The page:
Bank stocks fell Tuesday on economic signals that indicated the slowdown sought by the Federal Reserve may be late in arriving.
U.S. consumer confidence surged to a 28-year high in May, and home resales in April remained on a pace to top four million for the second consecutive year.
Bonds extended earlier losses, and the stock market initially fell after the reports' release, which ignited fears of a rate hike by the Fed later this year.
Consumer confidence rose to a greater-than-expected 127.1 in May, the Conference Board said, up from April's revised estimate of 116.8. That's the highest since August 1969 when the index set its record, 131.7.
Meanwhile, U.S. home resales fell a greater-than-expected 2.4% in April, according to the National Association of Realtors. Still, that translated into an annual rate of 4.06 million-close to the record 1996 sales total of 4.09 million.
The benchmark 30-year U.S. Treasury bond fell 19/32 by late morning, pushing up its yield almost 5 basis points, to 7.03%.
The Dow Jones industrial average closed the day up 37.50 points, at 7,383.41, but rate-sensitive banking stocks continued to fall on the news. By the close, shares of Citicorp had fallen $4.375, to $113.50; Mellon Bank Corp. $2.25, to $86.625; and BankBoston Corp., $1.25, to $73.625.
"There's no doubt that unemployment at 4.9% and the stock market at record highs were the ingredients for this high consumer confidence," said Kevin Flanagan, money market economist at Dean Witter Reynolds Inc. in New York. "This indicates consumers will continue to spend, which will keep pressure on the Federal Reserve to raise rates again."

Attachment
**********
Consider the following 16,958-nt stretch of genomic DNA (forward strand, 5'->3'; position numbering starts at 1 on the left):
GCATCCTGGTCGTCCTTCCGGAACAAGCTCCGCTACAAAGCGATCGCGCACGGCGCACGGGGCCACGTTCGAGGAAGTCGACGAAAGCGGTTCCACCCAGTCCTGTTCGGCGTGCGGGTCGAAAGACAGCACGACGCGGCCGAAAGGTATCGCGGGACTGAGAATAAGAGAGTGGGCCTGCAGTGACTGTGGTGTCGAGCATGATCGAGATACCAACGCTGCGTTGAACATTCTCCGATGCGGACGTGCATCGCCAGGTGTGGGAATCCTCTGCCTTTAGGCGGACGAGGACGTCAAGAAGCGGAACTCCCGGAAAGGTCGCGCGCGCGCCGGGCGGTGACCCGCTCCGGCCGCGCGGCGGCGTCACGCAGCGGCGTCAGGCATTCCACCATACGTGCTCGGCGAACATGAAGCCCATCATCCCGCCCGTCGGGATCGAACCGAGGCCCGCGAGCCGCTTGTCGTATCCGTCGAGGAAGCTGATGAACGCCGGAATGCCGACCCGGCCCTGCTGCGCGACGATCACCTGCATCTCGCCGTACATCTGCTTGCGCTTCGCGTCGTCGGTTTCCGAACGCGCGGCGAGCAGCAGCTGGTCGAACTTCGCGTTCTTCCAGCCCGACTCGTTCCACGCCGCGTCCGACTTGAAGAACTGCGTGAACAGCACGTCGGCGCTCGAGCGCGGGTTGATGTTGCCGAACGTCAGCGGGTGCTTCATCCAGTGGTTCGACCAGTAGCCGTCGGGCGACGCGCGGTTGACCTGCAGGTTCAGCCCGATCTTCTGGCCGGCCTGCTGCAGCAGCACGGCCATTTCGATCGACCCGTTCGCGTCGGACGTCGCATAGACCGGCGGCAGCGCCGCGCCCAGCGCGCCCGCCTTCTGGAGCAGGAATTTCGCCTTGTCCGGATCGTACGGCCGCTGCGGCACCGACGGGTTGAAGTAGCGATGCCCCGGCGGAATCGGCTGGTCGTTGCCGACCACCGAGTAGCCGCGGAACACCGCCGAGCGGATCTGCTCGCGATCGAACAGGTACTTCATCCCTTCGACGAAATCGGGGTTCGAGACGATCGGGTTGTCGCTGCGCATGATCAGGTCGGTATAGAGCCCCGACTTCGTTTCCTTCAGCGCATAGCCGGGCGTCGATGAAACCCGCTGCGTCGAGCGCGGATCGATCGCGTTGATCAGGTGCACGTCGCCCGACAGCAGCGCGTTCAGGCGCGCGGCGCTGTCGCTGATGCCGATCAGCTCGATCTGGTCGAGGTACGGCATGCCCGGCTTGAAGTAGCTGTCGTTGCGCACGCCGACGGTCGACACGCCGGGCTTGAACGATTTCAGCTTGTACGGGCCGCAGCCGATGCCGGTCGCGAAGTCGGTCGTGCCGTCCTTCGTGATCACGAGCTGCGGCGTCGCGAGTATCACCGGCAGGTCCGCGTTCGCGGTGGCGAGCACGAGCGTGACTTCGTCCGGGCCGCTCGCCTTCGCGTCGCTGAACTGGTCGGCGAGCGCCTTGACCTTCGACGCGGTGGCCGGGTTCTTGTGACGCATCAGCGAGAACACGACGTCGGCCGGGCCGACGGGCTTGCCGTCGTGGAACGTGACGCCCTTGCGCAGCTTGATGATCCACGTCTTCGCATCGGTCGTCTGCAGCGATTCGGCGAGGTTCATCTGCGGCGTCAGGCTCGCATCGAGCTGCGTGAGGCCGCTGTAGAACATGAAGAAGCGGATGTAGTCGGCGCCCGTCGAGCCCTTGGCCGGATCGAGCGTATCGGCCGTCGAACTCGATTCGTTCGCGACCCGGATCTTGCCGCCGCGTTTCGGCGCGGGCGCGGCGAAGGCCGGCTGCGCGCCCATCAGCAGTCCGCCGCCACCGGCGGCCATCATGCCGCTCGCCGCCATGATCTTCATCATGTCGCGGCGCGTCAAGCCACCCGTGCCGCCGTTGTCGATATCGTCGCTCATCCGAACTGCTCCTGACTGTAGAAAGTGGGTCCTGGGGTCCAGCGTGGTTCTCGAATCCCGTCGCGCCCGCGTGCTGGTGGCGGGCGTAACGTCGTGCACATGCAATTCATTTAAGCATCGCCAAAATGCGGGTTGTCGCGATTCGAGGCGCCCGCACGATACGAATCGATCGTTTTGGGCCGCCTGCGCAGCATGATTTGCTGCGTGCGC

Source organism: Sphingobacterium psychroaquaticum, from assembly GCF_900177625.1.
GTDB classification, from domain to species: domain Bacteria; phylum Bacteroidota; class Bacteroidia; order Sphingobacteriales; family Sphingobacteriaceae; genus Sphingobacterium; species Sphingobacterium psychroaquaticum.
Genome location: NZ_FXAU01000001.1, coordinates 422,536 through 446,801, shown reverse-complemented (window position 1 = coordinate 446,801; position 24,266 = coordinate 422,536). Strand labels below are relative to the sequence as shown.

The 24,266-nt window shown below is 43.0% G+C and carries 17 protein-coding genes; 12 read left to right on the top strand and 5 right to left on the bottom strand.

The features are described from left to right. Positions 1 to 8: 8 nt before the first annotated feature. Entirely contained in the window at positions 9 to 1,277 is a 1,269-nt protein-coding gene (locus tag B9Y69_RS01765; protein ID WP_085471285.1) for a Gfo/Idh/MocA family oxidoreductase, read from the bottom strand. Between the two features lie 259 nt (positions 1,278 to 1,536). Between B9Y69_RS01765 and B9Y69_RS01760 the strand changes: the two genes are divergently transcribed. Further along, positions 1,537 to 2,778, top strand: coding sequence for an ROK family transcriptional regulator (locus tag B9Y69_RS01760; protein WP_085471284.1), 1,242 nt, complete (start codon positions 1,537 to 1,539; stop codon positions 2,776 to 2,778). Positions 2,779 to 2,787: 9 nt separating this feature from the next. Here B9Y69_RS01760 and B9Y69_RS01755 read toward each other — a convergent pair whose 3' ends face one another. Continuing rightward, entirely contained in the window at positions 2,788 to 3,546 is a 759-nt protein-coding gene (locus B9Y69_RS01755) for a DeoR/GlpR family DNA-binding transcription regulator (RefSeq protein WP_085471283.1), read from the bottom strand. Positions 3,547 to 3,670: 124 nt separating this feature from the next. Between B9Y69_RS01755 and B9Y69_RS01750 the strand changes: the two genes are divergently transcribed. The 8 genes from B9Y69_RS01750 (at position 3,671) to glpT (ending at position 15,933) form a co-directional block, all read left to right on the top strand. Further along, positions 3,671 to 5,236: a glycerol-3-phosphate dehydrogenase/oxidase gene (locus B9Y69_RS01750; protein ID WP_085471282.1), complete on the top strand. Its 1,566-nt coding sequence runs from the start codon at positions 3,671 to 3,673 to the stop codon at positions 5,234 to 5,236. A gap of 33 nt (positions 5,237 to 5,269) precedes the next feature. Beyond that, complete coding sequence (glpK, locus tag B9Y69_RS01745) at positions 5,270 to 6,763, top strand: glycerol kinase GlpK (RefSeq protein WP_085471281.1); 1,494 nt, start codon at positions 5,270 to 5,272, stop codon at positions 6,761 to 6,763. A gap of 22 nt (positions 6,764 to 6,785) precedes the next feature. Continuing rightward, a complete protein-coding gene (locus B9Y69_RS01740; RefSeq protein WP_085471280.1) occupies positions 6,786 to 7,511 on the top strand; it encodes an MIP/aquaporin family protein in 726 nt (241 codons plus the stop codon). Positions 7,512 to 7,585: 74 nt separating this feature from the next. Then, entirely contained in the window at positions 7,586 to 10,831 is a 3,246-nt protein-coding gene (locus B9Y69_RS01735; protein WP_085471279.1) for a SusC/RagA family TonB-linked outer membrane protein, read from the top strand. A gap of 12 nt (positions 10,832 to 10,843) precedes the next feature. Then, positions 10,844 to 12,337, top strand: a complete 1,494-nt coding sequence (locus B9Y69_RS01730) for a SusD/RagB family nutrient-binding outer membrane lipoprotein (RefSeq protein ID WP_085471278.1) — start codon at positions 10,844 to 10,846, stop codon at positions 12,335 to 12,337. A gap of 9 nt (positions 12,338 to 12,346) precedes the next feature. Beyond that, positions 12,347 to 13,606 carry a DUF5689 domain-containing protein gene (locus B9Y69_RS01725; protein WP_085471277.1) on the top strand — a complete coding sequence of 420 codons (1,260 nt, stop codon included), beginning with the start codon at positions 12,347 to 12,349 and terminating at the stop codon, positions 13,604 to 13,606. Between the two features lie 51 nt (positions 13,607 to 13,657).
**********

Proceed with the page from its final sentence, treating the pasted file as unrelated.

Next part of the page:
The home sales figures represent actual closings, which lag contract signings by a few months. Analysts surveyed by Bloomberg News had expected a 1% decline in home sales, and they were forecasting a May consumer confidence number of 117.0.
"Consumers are not only upbeat about the current state of business activity but believe the economy will continue to expand over the next six months," said Lynn Franco, associate director of the Conference Board, a New York-based research group.
The Conference Board said its index for gauging consumer expectations for the next half year rose to 110.3 this month from a revised 103.2 for April while a third index, tracking consumers' assessment of current conditions, jumped to 152.2 from a revised 141.6.
The Conference Board said fewer respondents than last month expect their incomes to rise during the next six months. The index showing expectations for higher incomes slipped to 22.5 in May from 23.6 in April. The indexes measuring plans to buy a home, automobile, or major appliance in the next six months all fell.
The Conference Board uses 1985 as a base year, with the index at 100. About 5,000 households are surveyed on the economy, jobs, and incomes.
After rising as high as 120.7 in February 1989, the confidence index touched bottom at 47.3 in February 1992 before starting its most recent ascent. The housing report showed that resales rose 3.1% in the Northeast, to a 660,000 annual rate; fell 3.9% in the South, to 1.47 million; fell 6.1% in the West, to 920,000; and were unchanged in the Midwest, at 1.01 million.
During March, resales decreased a revised 1.7%, to an annual rate of 4.16 million. The March total was originally estimated as a 2.8% drop from the month earlier. In 1996, existing-home sales exceeded four million for the first time ever.
The first three months of this year set an even faster pace. Experts differ on whether home resales-and the housing market as a whole-can remain close to that record or whether demand for houses will slow as the year progresses.